- Citado por SciELO
versión impresa ISSN 0103-5053
J. Braz. Chem. Soc. v.19 n.5 São Paulo 2008
Fabiana C. Vila; Renata Colombo; Tatiana O. de Lira; Janete H. Yariwake*
Instituto de Química de São Carlos, Universidade de São Paulo, 13560-970 São Carlos-SP, Brazil
The antioxidant activity of sugarcane (Saccharum officinarum L.) juice towards DPPH reagent was determined (EC50) and the main compounds with radical scavenging activity in juice and leaves extracts were identified by HPLC-UV/PAD analysis combined with HPLC microfractionation monitored by TLC using β-carotene and DPPH as the detection reagents. In sugarcane leaves, luteolin-8-C-(rhamnosylglucoside) (1) was the most important compound with radical scavenging activity; in sugarcane juice, the flavones diosmetin-8-C-glucoside (2), vitexin (3) schaftoside (9), isoschaftoside (10) and 4',5'-dimethyl-luteolin-8-C-glucoside (11) were the most relevant compounds. The content of juice flavonoids (0.241 ± 0.001 mg total flavonoids/mL juice), comparable to other food sources of flavonoids, suggest the potential of sugarcane as a dietary source of natural antioxidants. However, the low antioxidant ability of sugarcane juice (EC50 = 100.2 ± 2.6 g L-1) also points to the need for further studies about the dietary intake of sugarcane flavonoids and its effects on human health.
Keywords: HPLC microfractionation, flavones, Saccharum officinarum L., antioxidant activity, radical scavenging activity
A atividade antioxidante do suco de cana-de-açúcar (Saccharum officinarum L.) frente ao reagente DPPH foi avaliada (EC50) e as principais substâncias com atividade seqüestradora de radicais livres do suco e extratos de folhas foram identificadas por CLAE-UV/DAD combinada com CLAE-microfracionamento monitorado por CCD, usando β-caroteno e DPPH como reagentes de detecção. As substâncias mais importantes com atividade seqüestradora de radicais livres foram: nas folhas, luteolina-8-C-(ramnosilglucosídeo) (1); no suco, as flavonas diosmetina-8-C-glucosídeo (2), vitexina (3), schaftosídeo (9), isoschaftosídeo (10) e 4',5'-dimetil-luteolina-8-C-glucosídeo (11). O conteúdo de flavonóides totais do suco (0,241 ± 0,001 mg flavonóides totais/mL suco), comparável ao de outras fontes de flavonóides, sugere o potencial da cana-de-açúcar como fonte alimentícia de antioxidantes naturais. Porém, a baixa capacidade antioxidante da garapa (EC50 = 100,2 ± 2,6 g L-1) indica a necessidade de estudos sobre o consumo na dieta e seus efeitos na saúde humana.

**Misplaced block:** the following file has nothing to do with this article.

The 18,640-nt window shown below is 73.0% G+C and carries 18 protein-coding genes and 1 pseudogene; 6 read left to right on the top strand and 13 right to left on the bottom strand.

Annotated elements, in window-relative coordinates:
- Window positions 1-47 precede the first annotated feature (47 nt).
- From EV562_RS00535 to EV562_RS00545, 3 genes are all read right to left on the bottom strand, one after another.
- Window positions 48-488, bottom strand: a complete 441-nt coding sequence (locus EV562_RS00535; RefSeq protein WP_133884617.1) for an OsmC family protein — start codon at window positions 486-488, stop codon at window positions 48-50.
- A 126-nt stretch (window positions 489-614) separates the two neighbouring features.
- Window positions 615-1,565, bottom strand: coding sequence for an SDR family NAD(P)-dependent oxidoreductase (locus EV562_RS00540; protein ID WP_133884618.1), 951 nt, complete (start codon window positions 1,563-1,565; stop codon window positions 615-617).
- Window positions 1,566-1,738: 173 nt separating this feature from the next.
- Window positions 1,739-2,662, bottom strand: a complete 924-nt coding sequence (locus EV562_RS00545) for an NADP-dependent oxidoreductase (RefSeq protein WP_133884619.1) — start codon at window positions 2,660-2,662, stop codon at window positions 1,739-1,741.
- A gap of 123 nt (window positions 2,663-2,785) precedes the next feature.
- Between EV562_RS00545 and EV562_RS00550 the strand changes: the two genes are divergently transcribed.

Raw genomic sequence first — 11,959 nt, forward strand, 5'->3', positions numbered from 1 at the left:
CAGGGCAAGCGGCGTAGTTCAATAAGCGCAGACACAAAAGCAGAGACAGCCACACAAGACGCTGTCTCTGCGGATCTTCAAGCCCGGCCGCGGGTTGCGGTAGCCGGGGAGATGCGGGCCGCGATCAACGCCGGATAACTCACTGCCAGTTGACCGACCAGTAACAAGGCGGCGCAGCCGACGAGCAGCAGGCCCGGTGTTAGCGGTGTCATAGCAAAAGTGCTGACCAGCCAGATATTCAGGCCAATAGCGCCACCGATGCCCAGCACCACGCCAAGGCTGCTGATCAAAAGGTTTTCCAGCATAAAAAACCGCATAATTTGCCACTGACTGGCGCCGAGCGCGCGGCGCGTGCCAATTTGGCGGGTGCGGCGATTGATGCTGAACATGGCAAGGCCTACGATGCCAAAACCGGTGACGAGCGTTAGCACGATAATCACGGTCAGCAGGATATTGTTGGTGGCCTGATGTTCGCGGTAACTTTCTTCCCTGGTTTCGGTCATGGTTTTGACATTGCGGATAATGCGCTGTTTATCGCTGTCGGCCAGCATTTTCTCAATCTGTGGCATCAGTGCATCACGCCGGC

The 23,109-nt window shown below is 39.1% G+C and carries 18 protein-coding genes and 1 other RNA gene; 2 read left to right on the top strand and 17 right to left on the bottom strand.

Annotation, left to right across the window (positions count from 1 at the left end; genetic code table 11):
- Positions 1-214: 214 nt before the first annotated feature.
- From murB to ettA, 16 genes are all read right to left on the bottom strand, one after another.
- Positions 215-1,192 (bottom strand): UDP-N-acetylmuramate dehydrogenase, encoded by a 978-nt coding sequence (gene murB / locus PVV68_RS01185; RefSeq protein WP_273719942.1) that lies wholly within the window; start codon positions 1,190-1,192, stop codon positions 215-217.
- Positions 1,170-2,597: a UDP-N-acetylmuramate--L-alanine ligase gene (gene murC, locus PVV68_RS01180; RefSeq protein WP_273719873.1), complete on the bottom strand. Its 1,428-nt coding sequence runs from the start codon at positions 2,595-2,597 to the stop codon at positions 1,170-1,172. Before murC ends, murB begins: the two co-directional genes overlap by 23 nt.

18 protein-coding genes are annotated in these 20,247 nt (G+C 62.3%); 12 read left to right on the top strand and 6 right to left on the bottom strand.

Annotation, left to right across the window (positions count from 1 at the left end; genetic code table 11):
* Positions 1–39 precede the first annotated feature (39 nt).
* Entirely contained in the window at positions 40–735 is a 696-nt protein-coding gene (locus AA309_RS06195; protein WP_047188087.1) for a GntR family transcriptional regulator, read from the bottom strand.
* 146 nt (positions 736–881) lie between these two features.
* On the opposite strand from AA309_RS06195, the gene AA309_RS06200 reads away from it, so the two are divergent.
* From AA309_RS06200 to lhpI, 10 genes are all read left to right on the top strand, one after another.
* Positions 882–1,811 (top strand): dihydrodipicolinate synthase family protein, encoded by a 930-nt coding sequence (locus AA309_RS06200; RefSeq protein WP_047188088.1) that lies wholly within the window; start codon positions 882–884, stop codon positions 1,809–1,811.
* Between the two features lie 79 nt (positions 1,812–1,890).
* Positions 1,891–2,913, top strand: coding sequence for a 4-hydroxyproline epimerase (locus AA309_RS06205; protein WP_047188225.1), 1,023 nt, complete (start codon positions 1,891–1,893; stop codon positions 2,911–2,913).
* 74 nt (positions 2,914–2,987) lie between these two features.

Flavonoids, which are part of the daily human diet, are found in several fruits, vegetables and beverages of plant origin. The study of flavonoid-rich foods has attracted the interest of researchers due to their promising physiological activities, among them as natural antioxidants against free radicals. Their pharmacological properties also account for the growing interest in studying the content of flavonoids in numerous juices, fruits and plant foods.1 However, many natural products from Latin American countries, including standardized extracts with a large number of components, still require adequate scientific or clinical research. A recent review illustrates these challenges and presents a compilation of reports concerning the development of a nutritional supplement or functional food from standardized whole-crude mango (Mangifera indica L., Anacardiaceae) extracts.2
Sugarcane (a popular name that includes several species of the genus Saccharum L., Poaceae3) is the most important source of sugar and of raw material for the production of ethanol fuel in Brazil, and is also cultivated commercially in other tropical countries. Former studies on Saccharum spp. have reported the presence of phenolic acids and flavones.3-5 The structural elucidation of several flavones (aglycones, C- and O-glycosides) by LC-UV-MS from Saccharum officinarum L. commercially cultivated in Brazil and also of transgenic plants has been reported by our research group.6,7 An HPLC-UV method for the quantification of their flavonoids was fully described,8 and this quantitative method was applied to analyze commercially cultivated samples of S. officinarum L. (leaves and bagasse), transgenic plants (leaves) and also sugarcane juice purchased from street vendors (known as "garapa" in Brazil). The flavonoid content in sugarcane juice samples was comparable to other flavonoid-containing beverages such as orange juice and black tea. Moreover, the flavonoid content of leaves and bagasse was considerably high in comparison with other flavonoid sources reported in the literature, such as apples.8 These previous findings about sugarcane juice flavonoids have therefore motivated further studies, which are reported herein.